We returned to San German after a fulfilling and rewarding day to get some much-needed rest and prepare for our final day which would be in San Juan. Reflecting on our successes of the past 3 days, we were quite pleased that we had been able to view the whole of the waste stream from the schools to the sorting facilities, the recycling facility and the landfill. Around 4am, we were reminded of one additional piece, the household garbage collection!

Awaking just past dawn, we ate another delicious breakfast and packed ourselves up. After saying our goodbyes, we travelled off along the southern highway through Ponce and then north through the mountainous interior of the island and on to San Juan.  Along the way, we came across a large windfarm, saw one of the main diesel to electricity plants which creates the majority of the island’s electricity and wondrous views of the Caribbean. Travelling through the mountains, with thousands of trees strewn across the hills like toothpicks, you could understand the amazing logistics involved with bringing power to the final 10,000 or so households still dark 7 months on.


In San Juan, we met with Robert Castaneda and John Gray of Greenlink RE, a renewable energy company working on developing new technologies to make a positive impact upon the waste streams. They are also looking at using Renewlogy’s technology on a more commercial level. We traded our experiences in Puerto Rico and listened with interest to their other projects elsewhere in Latin America. After our cups of delicious Puerto Rican coffee, we moved on to lunch with Jessica Seiglie and David Savilla, the Executive Director and fellow Director of Basura Cero (Zero Waste). Over some delicious local seafood, we discussed how they are making an island wide impact on reducing the amount of waste generated in Puerto Rico.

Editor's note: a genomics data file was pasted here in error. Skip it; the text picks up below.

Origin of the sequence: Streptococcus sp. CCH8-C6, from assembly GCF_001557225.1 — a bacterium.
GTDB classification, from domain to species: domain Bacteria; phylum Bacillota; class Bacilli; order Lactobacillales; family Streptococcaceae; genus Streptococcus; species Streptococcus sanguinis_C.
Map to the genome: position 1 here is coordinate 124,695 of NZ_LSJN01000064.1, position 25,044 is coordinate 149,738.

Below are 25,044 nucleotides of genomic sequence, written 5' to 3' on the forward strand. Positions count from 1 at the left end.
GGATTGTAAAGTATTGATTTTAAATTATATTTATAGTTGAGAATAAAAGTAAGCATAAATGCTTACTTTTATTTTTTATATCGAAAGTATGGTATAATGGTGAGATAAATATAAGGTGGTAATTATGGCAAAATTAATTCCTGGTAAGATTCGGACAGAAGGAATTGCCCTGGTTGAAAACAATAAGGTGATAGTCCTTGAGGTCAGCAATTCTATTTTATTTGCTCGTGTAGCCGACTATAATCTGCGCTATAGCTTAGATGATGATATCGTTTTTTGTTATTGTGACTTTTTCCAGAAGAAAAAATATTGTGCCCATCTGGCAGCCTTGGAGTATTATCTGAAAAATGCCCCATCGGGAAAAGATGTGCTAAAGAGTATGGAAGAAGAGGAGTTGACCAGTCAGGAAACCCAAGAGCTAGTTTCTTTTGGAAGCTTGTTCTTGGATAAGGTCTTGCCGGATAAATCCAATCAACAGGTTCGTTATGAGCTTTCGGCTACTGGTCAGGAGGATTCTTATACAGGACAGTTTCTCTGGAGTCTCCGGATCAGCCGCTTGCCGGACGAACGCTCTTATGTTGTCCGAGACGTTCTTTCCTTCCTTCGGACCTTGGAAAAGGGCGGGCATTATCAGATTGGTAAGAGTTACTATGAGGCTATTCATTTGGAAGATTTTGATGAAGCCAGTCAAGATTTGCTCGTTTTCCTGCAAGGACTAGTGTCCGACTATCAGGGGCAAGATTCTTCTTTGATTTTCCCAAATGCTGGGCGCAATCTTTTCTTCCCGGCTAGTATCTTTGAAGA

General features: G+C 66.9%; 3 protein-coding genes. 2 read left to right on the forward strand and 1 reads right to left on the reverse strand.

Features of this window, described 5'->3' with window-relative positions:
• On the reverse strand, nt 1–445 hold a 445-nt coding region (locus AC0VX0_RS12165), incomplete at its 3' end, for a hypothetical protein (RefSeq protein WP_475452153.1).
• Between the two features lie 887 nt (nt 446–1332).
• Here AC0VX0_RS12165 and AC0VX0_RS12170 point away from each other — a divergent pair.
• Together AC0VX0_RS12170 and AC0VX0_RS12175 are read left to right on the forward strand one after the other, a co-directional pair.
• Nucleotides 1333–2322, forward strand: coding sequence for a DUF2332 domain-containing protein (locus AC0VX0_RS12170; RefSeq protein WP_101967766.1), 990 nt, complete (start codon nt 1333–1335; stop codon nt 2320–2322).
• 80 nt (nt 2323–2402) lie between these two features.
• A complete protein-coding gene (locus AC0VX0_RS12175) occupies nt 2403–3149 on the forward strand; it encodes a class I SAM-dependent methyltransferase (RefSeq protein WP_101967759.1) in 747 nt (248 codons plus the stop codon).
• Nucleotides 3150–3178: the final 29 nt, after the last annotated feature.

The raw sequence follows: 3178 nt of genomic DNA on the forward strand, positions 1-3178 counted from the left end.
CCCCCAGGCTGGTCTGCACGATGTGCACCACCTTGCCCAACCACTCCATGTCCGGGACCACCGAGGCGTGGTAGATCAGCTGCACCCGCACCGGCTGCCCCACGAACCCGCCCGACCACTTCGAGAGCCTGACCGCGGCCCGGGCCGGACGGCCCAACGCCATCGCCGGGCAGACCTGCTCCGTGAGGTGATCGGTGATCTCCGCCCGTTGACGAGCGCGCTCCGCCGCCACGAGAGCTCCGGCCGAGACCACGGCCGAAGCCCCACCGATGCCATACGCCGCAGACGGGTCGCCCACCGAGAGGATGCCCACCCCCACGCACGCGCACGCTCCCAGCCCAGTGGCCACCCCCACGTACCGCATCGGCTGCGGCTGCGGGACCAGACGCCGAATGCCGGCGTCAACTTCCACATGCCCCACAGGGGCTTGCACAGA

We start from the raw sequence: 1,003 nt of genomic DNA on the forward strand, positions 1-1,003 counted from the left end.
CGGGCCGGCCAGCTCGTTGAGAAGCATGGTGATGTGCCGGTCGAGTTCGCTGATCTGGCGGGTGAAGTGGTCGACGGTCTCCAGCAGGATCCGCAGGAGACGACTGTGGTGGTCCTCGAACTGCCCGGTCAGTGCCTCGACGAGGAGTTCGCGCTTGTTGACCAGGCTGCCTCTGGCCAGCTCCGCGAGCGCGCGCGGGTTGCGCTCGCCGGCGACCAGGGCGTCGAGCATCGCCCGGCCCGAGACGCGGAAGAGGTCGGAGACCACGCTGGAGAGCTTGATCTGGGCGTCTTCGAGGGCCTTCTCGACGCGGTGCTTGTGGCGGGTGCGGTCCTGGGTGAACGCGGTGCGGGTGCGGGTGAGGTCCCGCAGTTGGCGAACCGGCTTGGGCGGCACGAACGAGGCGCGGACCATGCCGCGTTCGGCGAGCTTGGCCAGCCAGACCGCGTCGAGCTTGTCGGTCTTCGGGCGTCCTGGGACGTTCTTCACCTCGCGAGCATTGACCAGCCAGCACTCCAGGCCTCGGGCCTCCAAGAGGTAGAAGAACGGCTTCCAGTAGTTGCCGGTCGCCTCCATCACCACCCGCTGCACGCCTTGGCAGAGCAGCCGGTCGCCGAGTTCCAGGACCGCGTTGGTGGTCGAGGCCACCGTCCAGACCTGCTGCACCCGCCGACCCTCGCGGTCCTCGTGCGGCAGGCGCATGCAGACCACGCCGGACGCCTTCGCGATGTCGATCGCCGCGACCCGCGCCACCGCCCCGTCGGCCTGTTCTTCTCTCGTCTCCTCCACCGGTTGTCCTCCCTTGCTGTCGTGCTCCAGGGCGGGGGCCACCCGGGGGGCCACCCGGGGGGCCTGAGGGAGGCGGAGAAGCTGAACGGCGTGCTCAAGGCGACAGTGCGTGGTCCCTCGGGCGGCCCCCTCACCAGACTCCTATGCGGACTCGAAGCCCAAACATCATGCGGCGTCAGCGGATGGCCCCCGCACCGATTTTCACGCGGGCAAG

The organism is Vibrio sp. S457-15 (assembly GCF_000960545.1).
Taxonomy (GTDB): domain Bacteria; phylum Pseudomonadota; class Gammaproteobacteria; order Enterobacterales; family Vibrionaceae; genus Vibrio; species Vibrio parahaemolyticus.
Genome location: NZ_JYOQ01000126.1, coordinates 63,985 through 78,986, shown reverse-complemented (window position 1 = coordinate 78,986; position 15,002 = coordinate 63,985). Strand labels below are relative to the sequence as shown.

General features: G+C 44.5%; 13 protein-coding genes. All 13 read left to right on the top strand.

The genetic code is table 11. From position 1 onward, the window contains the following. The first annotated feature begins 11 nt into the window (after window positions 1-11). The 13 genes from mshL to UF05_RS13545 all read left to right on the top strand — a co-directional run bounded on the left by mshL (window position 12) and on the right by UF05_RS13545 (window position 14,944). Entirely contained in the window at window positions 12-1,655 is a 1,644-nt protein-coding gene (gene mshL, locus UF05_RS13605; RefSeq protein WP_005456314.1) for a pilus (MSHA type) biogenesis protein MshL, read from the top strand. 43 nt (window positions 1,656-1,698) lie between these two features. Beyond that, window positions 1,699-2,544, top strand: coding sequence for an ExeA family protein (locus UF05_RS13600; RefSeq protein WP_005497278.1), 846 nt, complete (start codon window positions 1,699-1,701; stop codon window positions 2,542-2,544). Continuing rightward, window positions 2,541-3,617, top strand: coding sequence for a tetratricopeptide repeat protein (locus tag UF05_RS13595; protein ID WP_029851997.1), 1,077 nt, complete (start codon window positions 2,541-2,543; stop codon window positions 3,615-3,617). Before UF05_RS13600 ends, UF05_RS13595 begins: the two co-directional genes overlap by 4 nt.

We had such an inspiring time in Puerto Rico!  We went down there with the question of whether it could be possible to use a P2F technology in Puerto Rico. We were met with enthusiasm, cooperation, open doors and genuine encouragement to go forward with POP’s goal of a P2F solution for a Caribbean island. The answer to our hypothesis was a resounding YES!

We would be amiss if we did not thank POP for the faith in our convictions, Tony Linares for his hospitality, Jessica Seiglie for her perseverance in proof reading and fine tuning the Spanish version of our 36 slide presentation, Damian Morales for his insightful questions, Frontier Airlines for providing us the low cost fares which made this venture possible, to the family of Rehole Polyte and the rest of the Haiti team, Hannah Phillips, Annie Clark, Blada Johnson, Getro Deliscas, your tribulations were in our hearts during our journey, and to you, for reading our tale of adventure, hope and dreams of providing a sustainable solution to the “Planetary Pickle” that plastic waste has enveloped us in. We hope we have piqued your interest, inspired your creativity and perhaps we can count on you to help us to continue our research. For more information on Plastic Ocean Project’s Plastics 2 Fuel initiative, please visit